Your speed – Doing 60km/h to overtake a car at 40km/h uses less distance than overtaking a car doing 90km/h when you’re at 110km/h. In both cases, the speed difference is 20km/h, but at 60km/h you’re doing 17m a second and at 110km/h it is 30m/s.
The length of the vehicle(s) you will overtake – A normal road car is about 5m long. A b-double truck could be 20m long, and that makes a difference.
The gradient – If your car is powerful, uphill or downhill makes little difference. But if it isn’t, uphill takes longer. You may also find that the car being overtaken is slower uphill than downhill. Either way, consider gradient as a distance overtaking factor.
You must only overtake when you can see all the way clear with an allowance for oncoming traffic. You also need to allow for the possibility of an oncoming car appearing after you start the overtake. This article is about country road overtaking, so we’ll assume the car being overtaken is doing 80km/h and the overtaking car is doing 100km/h. In that case, you want to have more than 1km of clear road to be sure of a safe overtake.
Your car and theirs…
Some things to consider:
Relative performance – What you’re driving and what the other person is driving makes a difference to an overtake. If the other car is an old diesel ute with a heavy load it might maintain 110km/h on the flat, but up a hill you can expect it to struggle and if you’re in a modern roadcar you will have an advantage, so that would be a good time to overtake. The reverse applies too – if you’re driving the diesel ute trying to overtake a slow-moving modern roadcar, don’t expect to do it up a hill. Or maybe at all.
Your load – With smaller petrol cars, the performance is quite different depending on whether there are one or five people on board. This is less of a problem with larger, powerful vehicles. A bit of acceleration-experimentation is a good idea to get to know your vehicle.
If you tow a trailer – If you tow a trailer you can still overtake, but as you do so you’ll speed up. The faster you go, the greater the risk of trailer sway, so you’d best make sure your rig is properly set up. Like everything else when towing compared to not towing, overtaking is more difficult and dangerous, and you often don’t realise until it’s too late. You can read all about towing heavy trailers here. As you overtake you might get buffet which could induce trailer sway.
Large trucks – These may be up to 20m long compared to a car of around 5m or less, so trucks take a lot longer to pass. They may also shield you temporarily from crosswinds, so be aware of that effect as you pass.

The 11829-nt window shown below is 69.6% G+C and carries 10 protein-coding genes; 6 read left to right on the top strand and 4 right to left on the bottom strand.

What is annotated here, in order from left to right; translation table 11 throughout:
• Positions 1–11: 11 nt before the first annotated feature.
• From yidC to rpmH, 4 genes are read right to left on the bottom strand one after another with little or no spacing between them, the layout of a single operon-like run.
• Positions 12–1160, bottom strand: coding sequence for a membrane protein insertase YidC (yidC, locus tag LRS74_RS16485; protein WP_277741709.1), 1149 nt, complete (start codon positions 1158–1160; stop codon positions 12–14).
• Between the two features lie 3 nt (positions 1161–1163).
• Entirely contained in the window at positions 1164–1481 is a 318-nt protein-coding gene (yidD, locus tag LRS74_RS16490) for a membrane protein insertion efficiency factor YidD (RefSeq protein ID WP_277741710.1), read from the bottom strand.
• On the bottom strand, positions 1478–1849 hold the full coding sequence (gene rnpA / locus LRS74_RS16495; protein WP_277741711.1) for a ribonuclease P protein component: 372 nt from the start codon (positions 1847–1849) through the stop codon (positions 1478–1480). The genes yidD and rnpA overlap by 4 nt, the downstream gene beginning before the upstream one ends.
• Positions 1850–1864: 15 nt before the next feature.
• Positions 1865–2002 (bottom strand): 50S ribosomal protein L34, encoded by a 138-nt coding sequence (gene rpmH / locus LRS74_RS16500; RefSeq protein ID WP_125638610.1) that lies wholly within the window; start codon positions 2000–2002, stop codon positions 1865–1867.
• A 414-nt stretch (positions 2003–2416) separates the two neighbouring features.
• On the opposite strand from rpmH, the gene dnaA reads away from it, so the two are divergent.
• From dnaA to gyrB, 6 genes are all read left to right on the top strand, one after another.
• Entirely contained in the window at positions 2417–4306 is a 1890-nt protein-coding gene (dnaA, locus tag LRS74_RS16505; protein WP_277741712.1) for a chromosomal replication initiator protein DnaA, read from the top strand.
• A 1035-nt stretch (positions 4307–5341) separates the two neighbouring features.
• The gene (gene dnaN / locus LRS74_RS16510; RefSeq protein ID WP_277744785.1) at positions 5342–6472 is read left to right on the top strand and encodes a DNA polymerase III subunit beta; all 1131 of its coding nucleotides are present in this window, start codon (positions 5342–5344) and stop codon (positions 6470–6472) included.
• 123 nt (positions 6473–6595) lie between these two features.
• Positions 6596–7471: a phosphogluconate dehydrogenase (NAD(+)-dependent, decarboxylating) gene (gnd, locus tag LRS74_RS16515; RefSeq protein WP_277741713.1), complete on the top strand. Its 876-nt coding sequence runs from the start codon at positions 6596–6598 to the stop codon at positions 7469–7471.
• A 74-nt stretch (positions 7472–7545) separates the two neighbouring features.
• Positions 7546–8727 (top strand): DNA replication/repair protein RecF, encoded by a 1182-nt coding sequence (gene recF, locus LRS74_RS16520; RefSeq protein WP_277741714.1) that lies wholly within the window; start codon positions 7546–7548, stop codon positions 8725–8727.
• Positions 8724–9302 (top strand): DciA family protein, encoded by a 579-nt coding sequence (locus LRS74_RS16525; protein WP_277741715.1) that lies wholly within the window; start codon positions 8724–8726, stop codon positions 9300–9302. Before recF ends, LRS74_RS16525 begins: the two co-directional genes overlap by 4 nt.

Overtaking a trailer tower – Like trucks, allow extra distance, as the combination might measure 15m long which is another few long seconds to pass. Trailers may also sway unexpectedly.
Cyclists – The law says “allow a minimum of 1 metre clearance when overtaking cyclists; 1.5 metres if travelling faster than 60 km/h”. As a cyclist, I’d go further and suggest everyone overtakes a cyclist as they would a car, on the opposite side of the road. The airwash from a car doing 100km/h is significant.
When NOT to overtake?
The most important skill with overtaking is picking the right time. It’s impossible to give a complete list of situations where you shouldn’t overtake, but here are some examples:
Junctions coming up – Junctions create additional risks as some people (everyone that’s not you) will not expect a driver on the wrong side of the road.
Junctions on the right – Special mention here. If a car pulls out of a junction on your left the driver will look right. If the junction is on the other side of the road then the driver may not expect to see a car coming in the wrong direction.
Speed limit reductions – You don’t want to overtake and then slam on the brakes immediately afterward.
Railway crossings – never overtake on one.
Crests – Especially if you’re in a low sportscar you often can’t see over crests. Never, ever, overtake when you can’t see all the way ahead.
Narrowing roads – Nope, just adds risk.
Road problems – If there’s a dead tyre in the road or some other sort of problem you can expect the car ahead to swerve around it. This is yet another reason why you need to hang back so you can see ahead properly.
When a car is indicating right – Or it looks like it might turn right – never overtake.
Whenever you might make the overtaken driver nervous – Or cause them or any other road user concern, or to alter what they are doing.